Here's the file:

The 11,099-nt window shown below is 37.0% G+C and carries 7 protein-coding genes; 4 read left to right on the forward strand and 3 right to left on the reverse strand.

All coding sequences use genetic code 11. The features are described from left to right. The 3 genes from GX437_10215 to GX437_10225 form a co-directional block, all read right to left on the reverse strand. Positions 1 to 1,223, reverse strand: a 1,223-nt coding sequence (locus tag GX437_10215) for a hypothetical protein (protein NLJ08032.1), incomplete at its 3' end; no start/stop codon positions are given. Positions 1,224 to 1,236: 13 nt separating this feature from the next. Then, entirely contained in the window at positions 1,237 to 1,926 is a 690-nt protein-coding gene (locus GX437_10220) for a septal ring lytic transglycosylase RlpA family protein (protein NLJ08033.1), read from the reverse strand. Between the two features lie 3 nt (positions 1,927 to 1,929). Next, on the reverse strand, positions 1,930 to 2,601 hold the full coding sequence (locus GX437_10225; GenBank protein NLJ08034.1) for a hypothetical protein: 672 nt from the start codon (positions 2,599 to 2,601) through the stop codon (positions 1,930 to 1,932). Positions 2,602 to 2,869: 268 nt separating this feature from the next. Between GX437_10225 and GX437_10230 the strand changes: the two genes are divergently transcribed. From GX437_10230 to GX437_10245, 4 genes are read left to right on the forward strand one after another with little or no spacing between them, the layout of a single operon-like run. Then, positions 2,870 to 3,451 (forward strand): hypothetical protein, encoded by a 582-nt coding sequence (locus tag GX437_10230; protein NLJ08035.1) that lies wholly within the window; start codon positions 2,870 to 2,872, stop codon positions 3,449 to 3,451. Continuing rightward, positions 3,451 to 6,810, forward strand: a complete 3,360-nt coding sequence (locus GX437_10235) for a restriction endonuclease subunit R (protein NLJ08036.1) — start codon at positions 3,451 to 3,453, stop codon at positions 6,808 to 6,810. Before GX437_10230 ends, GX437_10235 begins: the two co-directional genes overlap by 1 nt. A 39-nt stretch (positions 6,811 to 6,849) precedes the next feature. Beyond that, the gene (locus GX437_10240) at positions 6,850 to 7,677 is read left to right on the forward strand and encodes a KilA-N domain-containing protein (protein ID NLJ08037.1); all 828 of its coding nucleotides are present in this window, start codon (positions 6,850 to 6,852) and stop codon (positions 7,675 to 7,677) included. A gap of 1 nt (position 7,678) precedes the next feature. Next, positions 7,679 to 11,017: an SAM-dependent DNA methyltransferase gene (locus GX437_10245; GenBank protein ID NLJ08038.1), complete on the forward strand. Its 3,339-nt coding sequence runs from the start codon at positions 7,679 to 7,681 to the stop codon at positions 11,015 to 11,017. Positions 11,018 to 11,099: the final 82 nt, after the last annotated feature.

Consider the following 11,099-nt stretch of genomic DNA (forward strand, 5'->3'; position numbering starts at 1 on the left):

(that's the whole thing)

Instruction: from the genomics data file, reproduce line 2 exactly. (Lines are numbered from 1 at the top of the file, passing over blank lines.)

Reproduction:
All coding sequences use genetic code 11. The features are described from left to right. The 3 genes from GX437_10215 to GX437_10225 form a co-directional block, all read right to left on the reverse strand. Positions 1 to 1,223, reverse strand: a 1,223-nt coding sequence (locus tag GX437_10215) for a hypothetical protein (protein NLJ08032.1), incomplete at its 3' end; no start/stop codon positions are given. Positions 1,224 to 1,236: 13 nt separating this feature from the next. Then, entirely contained in the window at positions 1,237 to 1,926 is a 690-nt protein-coding gene (locus GX437_10220) for a septal ring lytic transglycosylase RlpA family protein (protein NLJ08033.1), read from the reverse strand. Between the two features lie 3 nt (positions 1,927 to 1,929). Next, on the reverse strand, positions 1,930 to 2,601 hold the full coding sequence (locus GX437_10225; GenBank protein NLJ08034.1) for a hypothetical protein: 672 nt from the start codon (positions 2,599 to 2,601) through the stop codon (positions 1,930 to 1,932). Positions 2,602 to 2,869: 268 nt separating this feature from the next. Between GX437_10225 and GX437_10230 the strand changes: the two genes are divergently transcribed. From GX437_10230 to GX437_10245, 4 genes are read left to right on the forward strand one after another with little or no spacing between them, the layout of a single operon-like run. Then, positions 2,870 to 3,451 (forward strand): hypothetical protein, encoded by a 582-nt coding sequence (locus tag GX437_10230; protein NLJ08035.1) that lies wholly within the window; start codon positions 2,870 to 2,872, stop codon positions 3,449 to 3,451. Continuing rightward, positions 3,451 to 6,810, forward strand: a complete 3,360-nt coding sequence (locus GX437_10235) for a restriction endonuclease subunit R (protein NLJ08036.1) — start codon at positions 3,451 to 3,453, stop codon at positions 6,808 to 6,810. Before GX437_10230 ends, GX437_10235 begins: the two co-directional genes overlap by 1 nt. A 39-nt stretch (positions 6,811 to 6,849) precedes the next feature. Beyond that, the gene (locus GX437_10240) at positions 6,850 to 7,677 is read left to right on the forward strand and encodes a KilA-N domain-containing protein (protein ID NLJ08037.1); all 828 of its coding nucleotides are present in this window, start codon (positions 6,850 to 6,852) and stop codon (positions 7,675 to 7,677) included. A gap of 1 nt (position 7,678) precedes the next feature. Next, positions 7,679 to 11,017: an SAM-dependent DNA methyltransferase gene (locus GX437_10245; GenBank protein ID NLJ08038.1), complete on the forward strand. Its 3,339-nt coding sequence runs from the start codon at positions 7,679 to 7,681 to the stop codon at positions 11,015 to 11,017. Positions 11,018 to 11,099: the final 82 nt, after the last annotated feature.